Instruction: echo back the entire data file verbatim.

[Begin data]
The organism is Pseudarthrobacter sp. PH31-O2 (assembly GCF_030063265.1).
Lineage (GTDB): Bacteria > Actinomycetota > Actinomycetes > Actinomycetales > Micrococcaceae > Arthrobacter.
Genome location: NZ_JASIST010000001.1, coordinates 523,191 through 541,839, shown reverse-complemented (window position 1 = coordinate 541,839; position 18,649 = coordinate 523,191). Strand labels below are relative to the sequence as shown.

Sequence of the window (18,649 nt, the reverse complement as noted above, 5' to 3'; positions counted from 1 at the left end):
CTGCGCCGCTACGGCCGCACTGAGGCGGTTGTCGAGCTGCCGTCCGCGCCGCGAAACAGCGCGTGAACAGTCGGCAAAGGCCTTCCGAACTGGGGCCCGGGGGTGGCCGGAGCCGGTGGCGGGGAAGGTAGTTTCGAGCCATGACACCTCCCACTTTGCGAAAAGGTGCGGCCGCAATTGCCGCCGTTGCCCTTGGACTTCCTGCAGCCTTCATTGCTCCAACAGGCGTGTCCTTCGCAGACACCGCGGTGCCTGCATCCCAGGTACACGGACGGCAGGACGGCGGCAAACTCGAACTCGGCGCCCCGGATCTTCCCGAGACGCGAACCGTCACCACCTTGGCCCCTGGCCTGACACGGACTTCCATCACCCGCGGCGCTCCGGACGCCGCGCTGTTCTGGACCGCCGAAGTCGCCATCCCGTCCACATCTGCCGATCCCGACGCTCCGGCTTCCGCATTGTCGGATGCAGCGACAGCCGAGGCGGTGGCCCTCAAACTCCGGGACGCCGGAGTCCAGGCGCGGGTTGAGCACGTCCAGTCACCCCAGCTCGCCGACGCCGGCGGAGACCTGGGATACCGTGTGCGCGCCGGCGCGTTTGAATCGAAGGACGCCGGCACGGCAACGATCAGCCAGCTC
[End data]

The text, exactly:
The organism is Pseudarthrobacter sp. PH31-O2 (assembly GCF_030063265.1).
Lineage (GTDB): Bacteria > Actinomycetota > Actinomycetes > Actinomycetales > Micrococcaceae > Arthrobacter.
Genome location: NZ_JASIST010000001.1, coordinates 523,191 through 541,839, shown reverse-complemented (window position 1 = coordinate 541,839; position 18,649 = coordinate 523,191). Strand labels below are relative to the sequence as shown.

Sequence of the window (18,649 nt, the reverse complement as noted above, 5' to 3'; positions counted from 1 at the left end):
CTGCGCCGCTACGGCCGCACTGAGGCGGTTGTCGAGCTGCCGTCCGCGCCGCGAAACAGCGCGTGAACAGTCGGCAAAGGCCTTCCGAACTGGGGCCCGGGGGTGGCCGGAGCCGGTGGCGGGGAAGGTAGTTTCGAGCCATGACACCTCCCACTTTGCGAAAAGGTGCGGCCGCAATTGCCGCCGTTGCCCTTGGACTTCCTGCAGCCTTCATTGCTCCAACAGGCGTGTCCTTCGCAGACACCGCGGTGCCTGCATCCCAGGTACACGGACGGCAGGACGGCGGCAAACTCGAACTCGGCGCCCCGGATCTTCCCGAGACGCGAACCGTCACCACCTTGGCCCCTGGCCTGACACGGACTTCCATCACCCGCGGCGCTCCGGACGCCGCGCTGTTCTGGACCGCCGAAGTCGCCATCCCGTCCACATCTGCCGATCCCGACGCTCCGGCTTCCGCATTGTCGGATGCAGCGACAGCCGAGGCGGTGGCCCTCAAACTCCGGGACGCCGGAGTCCAGGCGCGGGTTGAGCACGTCCAGTCACCCCAGCTCGCCGACGCCGGCGGAGACCTGGGATACCGTGTGCGCGCCGGCGCGTTTGAATCGAAGGACGCCGGCACGGCAACGATCAGCCAGCTC